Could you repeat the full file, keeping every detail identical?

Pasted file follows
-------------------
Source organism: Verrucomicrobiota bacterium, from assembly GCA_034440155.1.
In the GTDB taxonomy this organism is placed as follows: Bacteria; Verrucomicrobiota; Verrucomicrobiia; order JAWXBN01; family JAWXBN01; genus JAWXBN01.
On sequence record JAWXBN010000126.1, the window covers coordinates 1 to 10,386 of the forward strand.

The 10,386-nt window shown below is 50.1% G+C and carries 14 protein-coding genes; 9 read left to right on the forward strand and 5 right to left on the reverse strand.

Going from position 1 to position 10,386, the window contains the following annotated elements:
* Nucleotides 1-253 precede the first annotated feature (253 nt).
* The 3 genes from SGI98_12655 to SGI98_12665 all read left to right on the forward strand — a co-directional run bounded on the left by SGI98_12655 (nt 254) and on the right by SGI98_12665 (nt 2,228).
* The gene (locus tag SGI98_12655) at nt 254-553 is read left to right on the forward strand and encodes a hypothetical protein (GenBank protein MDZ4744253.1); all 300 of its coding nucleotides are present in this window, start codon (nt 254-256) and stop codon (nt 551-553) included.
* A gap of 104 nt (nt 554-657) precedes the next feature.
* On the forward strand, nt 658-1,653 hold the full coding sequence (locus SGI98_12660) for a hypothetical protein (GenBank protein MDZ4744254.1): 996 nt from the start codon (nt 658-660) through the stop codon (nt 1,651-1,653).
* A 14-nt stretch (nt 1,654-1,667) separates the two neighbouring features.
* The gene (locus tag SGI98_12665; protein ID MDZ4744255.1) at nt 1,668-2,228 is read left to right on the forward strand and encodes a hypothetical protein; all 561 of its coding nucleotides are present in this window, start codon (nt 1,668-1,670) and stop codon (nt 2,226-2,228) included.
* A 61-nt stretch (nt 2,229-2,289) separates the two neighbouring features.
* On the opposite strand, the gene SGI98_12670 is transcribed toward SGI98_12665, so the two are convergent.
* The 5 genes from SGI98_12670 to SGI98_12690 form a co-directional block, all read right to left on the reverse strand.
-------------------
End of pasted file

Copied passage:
Source organism: Verrucomicrobiota bacterium, from assembly GCA_034440155.1.
In the GTDB taxonomy this organism is placed as follows: Bacteria; Verrucomicrobiota; Verrucomicrobiia; order JAWXBN01; family JAWXBN01; genus JAWXBN01.
On sequence record JAWXBN010000126.1, the window covers coordinates 1 to 10,386 of the forward strand.

The 10,386-nt window shown below is 50.1% G+C and carries 14 protein-coding genes; 9 read left to right on the forward strand and 5 right to left on the reverse strand.

Going from position 1 to position 10,386, the window contains the following annotated elements:
* Nucleotides 1-253 precede the first annotated feature (253 nt).
* The 3 genes from SGI98_12655 to SGI98_12665 all read left to right on the forward strand — a co-directional run bounded on the left by SGI98_12655 (nt 254) and on the right by SGI98_12665 (nt 2,228).
* The gene (locus tag SGI98_12655) at nt 254-553 is read left to right on the forward strand and encodes a hypothetical protein (GenBank protein MDZ4744253.1); all 300 of its coding nucleotides are present in this window, start codon (nt 254-256) and stop codon (nt 551-553) included.
* A gap of 104 nt (nt 554-657) precedes the next feature.
* On the forward strand, nt 658-1,653 hold the full coding sequence (locus SGI98_12660) for a hypothetical protein (GenBank protein MDZ4744254.1): 996 nt from the start codon (nt 658-660) through the stop codon (nt 1,651-1,653).
* A 14-nt stretch (nt 1,654-1,667) separates the two neighbouring features.
* The gene (locus tag SGI98_12665; protein ID MDZ4744255.1) at nt 1,668-2,228 is read left to right on the forward strand and encodes a hypothetical protein; all 561 of its coding nucleotides are present in this window, start codon (nt 1,668-1,670) and stop codon (nt 2,226-2,228) included.
* A 61-nt stretch (nt 2,229-2,289) separates the two neighbouring features.
* On the opposite strand, the gene SGI98_12670 is transcribed toward SGI98_12665, so the two are convergent.
* The 5 genes from SGI98_12670 to SGI98_12690 form a co-directional block, all read right to left on the reverse strand.